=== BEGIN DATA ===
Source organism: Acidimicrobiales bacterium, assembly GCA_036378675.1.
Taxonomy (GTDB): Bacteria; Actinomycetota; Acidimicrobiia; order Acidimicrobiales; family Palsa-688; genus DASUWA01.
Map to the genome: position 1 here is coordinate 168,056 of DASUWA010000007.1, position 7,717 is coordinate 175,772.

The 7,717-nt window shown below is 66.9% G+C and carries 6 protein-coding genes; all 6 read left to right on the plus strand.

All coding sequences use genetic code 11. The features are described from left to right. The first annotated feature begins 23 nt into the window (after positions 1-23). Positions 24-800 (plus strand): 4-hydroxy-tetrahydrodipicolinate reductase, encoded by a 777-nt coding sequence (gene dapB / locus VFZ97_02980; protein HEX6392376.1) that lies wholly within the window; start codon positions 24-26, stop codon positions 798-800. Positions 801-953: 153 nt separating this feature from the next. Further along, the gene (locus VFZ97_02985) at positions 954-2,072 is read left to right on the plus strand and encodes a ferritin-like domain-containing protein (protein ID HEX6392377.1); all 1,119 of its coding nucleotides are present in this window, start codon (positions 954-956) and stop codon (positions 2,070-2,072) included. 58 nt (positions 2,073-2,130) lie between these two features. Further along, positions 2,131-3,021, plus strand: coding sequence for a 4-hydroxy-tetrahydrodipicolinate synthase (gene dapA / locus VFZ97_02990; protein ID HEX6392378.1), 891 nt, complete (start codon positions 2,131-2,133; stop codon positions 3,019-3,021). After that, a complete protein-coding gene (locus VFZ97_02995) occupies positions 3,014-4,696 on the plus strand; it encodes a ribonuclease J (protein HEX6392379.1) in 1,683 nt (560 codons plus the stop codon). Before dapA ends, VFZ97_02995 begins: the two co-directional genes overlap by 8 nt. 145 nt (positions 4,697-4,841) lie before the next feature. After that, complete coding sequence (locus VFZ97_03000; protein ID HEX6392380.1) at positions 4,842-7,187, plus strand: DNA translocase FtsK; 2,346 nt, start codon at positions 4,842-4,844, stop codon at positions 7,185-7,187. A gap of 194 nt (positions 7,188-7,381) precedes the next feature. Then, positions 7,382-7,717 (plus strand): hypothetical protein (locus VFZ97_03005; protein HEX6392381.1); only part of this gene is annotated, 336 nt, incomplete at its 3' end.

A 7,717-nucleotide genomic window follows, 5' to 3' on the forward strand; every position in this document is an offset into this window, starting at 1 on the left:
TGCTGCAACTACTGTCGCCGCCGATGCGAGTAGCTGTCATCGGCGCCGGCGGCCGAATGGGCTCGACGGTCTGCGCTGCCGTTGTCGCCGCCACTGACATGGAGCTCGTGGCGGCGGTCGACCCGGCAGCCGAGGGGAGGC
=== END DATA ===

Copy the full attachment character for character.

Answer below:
Source organism: Acidimicrobiales bacterium, assembly GCA_036378675.1.
Taxonomy (GTDB): Bacteria; Actinomycetota; Acidimicrobiia; order Acidimicrobiales; family Palsa-688; genus DASUWA01.
Map to the genome: position 1 here is coordinate 168,056 of DASUWA010000007.1, position 7,717 is coordinate 175,772.

The 7,717-nt window shown below is 66.9% G+C and carries 6 protein-coding genes; all 6 read left to right on the plus strand.

All coding sequences use genetic code 11. The features are described from left to right. The first annotated feature begins 23 nt into the window (after positions 1-23). Positions 24-800 (plus strand): 4-hydroxy-tetrahydrodipicolinate reductase, encoded by a 777-nt coding sequence (gene dapB / locus VFZ97_02980; protein HEX6392376.1) that lies wholly within the window; start codon positions 24-26, stop codon positions 798-800. Positions 801-953: 153 nt separating this feature from the next. Further along, the gene (locus VFZ97_02985) at positions 954-2,072 is read left to right on the plus strand and encodes a ferritin-like domain-containing protein (protein ID HEX6392377.1); all 1,119 of its coding nucleotides are present in this window, start codon (positions 954-956) and stop codon (positions 2,070-2,072) included. 58 nt (positions 2,073-2,130) lie between these two features. Further along, positions 2,131-3,021, plus strand: coding sequence for a 4-hydroxy-tetrahydrodipicolinate synthase (gene dapA / locus VFZ97_02990; protein ID HEX6392378.1), 891 nt, complete (start codon positions 2,131-2,133; stop codon positions 3,019-3,021). After that, a complete protein-coding gene (locus VFZ97_02995) occupies positions 3,014-4,696 on the plus strand; it encodes a ribonuclease J (protein HEX6392379.1) in 1,683 nt (560 codons plus the stop codon). Before dapA ends, VFZ97_02995 begins: the two co-directional genes overlap by 8 nt. 145 nt (positions 4,697-4,841) lie before the next feature. After that, complete coding sequence (locus VFZ97_03000; protein ID HEX6392380.1) at positions 4,842-7,187, plus strand: DNA translocase FtsK; 2,346 nt, start codon at positions 4,842-4,844, stop codon at positions 7,185-7,187. A gap of 194 nt (positions 7,188-7,381) precedes the next feature. Then, positions 7,382-7,717 (plus strand): hypothetical protein (locus VFZ97_03005; protein HEX6392381.1); only part of this gene is annotated, 336 nt, incomplete at its 3' end.

A 7,717-nucleotide genomic window follows, 5' to 3' on the forward strand; every position in this document is an offset into this window, starting at 1 on the left:
TGCTGCAACTACTGTCGCCGCCGATGCGAGTAGCTGTCATCGGCGCCGGCGGCCGAATGGGCTCGACGGTCTGCGCTGCCGTTGTCGCCGCCACTGACATGGAGCTCGTGGCGGCGGTCGACCCGGCAGCCGAGGGGAGGC